The somber atmosphere of Jonathan David Pereira’s sentencing hearing took a turn to the absurd when the defendant pleaded with the court to grant him the death penalty.
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Pereira, who was found guilty on six counts relating to child molestation and possession of child pornography by a jury in March, was first determined by Judge Daniel B. Proud to not be eligible for probation. After declaring this, Judge Proud opened the floor to the counsel.
Dain Weiner, Pereira’s attorney, noted that Pereira was being judged over a single incident that took place over a few minutes in Pereira’s home. He believed that the sentence of three terms of 15 years-to-life should be served concurrently.
Prosecutor Lisette Suder said otherwise, noting that the defendant “doesn’t think he has done anything wrong.”
Suder read a statement prepared by the mother of one of the two boys who was molested, quoting that the “harm will never be erased” and that Pereira is a “truly sick child of God.”
Suder then cited an incident involving John Doe Two after the incident with Pereira took place. The boy was a student at Louisiana Schnell Elementary School in Placerville when the alleged murder of principal Sam LaCara took place. When the boy heard that someone named “John” was allegedly responsible, he “flipped out,” Suder said, thinking that Pereira had murdered his principal solely to get to him and kill him, too. The suspect was in fact John Harold Luebbers, who Suder noted is to stand trial starting April 19 just across the hall, but it scared the boy all the same.
In listening to jail conversations Pereira had after his conviction, Suder found Pereira to show a lack of remorse. He believed the trial to be unfair, that young people who are interested in “that kind of thing” should get together with adults who are also into “that kind of thing,” which would result in “a lot less crime,” Suder quoted Pereira. “It’s absolutely appalling,” Suder said.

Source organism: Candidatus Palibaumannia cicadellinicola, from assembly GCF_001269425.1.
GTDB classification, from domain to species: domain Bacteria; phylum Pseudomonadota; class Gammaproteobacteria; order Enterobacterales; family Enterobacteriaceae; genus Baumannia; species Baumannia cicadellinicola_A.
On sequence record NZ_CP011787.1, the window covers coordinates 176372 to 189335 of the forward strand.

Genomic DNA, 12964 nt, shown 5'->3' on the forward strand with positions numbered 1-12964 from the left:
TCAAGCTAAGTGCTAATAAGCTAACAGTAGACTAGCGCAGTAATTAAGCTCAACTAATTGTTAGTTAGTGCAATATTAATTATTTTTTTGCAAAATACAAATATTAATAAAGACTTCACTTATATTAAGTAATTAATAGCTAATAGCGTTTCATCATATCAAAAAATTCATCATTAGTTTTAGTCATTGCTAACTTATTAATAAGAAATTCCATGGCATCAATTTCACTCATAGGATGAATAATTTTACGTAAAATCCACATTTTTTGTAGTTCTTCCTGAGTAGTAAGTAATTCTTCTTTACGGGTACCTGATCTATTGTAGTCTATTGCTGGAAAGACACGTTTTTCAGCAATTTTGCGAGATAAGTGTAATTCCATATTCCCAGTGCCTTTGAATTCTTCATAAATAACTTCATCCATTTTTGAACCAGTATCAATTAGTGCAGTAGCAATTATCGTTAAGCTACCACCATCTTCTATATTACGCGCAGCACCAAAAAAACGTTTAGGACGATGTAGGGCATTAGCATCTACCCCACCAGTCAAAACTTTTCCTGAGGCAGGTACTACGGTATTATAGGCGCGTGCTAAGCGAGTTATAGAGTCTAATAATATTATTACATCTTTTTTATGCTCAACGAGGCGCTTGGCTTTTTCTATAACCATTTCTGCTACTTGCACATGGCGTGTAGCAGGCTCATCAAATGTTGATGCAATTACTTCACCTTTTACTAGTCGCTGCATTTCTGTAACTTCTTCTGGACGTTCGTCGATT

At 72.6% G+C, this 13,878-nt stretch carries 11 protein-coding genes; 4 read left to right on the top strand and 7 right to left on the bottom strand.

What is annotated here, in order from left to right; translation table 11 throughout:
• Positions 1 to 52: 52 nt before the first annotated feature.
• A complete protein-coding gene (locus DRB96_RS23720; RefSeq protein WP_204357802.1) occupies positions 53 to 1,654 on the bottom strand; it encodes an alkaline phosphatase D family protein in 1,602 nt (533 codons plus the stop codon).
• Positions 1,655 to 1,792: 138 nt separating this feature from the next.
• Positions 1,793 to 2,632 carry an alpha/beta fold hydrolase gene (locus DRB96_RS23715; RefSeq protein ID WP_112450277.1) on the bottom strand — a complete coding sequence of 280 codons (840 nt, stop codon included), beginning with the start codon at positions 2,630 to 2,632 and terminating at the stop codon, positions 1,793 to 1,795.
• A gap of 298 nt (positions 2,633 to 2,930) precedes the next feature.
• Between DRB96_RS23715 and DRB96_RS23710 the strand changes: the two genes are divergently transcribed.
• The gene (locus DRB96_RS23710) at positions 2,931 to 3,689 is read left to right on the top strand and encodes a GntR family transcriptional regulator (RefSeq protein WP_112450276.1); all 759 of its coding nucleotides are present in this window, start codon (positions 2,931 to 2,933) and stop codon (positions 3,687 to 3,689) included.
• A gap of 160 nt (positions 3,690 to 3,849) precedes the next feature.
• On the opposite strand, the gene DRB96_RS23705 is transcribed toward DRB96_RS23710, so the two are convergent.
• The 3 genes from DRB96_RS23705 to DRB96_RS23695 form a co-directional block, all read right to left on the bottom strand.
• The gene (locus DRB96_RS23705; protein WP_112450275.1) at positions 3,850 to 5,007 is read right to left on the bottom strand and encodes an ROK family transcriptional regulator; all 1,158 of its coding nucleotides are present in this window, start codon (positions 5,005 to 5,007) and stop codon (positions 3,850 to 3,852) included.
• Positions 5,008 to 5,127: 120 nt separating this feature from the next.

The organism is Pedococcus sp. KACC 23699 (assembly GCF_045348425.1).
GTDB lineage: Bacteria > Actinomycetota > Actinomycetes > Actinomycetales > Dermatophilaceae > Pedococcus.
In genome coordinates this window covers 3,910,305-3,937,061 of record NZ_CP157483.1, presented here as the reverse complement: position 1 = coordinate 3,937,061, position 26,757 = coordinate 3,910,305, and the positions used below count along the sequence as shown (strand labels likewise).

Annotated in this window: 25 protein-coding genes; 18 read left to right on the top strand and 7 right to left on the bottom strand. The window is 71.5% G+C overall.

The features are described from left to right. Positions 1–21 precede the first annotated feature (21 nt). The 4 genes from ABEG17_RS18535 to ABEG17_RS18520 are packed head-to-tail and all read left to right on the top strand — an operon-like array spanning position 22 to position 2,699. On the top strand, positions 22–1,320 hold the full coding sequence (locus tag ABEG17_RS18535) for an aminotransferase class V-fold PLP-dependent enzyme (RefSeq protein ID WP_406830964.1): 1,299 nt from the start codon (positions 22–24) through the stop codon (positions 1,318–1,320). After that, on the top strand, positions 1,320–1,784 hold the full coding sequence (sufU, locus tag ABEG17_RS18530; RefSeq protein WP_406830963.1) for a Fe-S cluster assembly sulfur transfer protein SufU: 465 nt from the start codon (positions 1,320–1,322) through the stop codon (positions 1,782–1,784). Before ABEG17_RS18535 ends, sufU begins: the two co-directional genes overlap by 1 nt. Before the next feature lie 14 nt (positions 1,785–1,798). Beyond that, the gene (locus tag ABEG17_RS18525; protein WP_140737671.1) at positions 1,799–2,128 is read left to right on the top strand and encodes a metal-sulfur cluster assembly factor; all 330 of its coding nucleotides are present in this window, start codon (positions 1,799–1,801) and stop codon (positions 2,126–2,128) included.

She continued to quote Pereira’s conversations, noting that he said that there was “no conceptual difference” between a relationship with a young person and a “predator for sex.” He also “didn’t expect what happened to happen” in regards to the incident he was charged with, Suder said.
Weiner countered saying that the upper term was not appropriate due to Pereira’s lack of prior record and that no force was used. He noted that one boy continued to come to Pereira’s house for over a month more, and that he was not frightened, disputing the story of John Doe Two, that he did “nothing to instill fear.”
Suder ended her argument by telling the court that one of the detectives who had been a witness during trial said that he had never seen so much child pornography on a case, taking six months to go through. Suder said the “substantial” amount warranted a high term.
Proud then asked if Pereira, seated in his orange prison jumpsuit and in chains, had anything to say for himself, causing court proceedings to take a bizarre turn.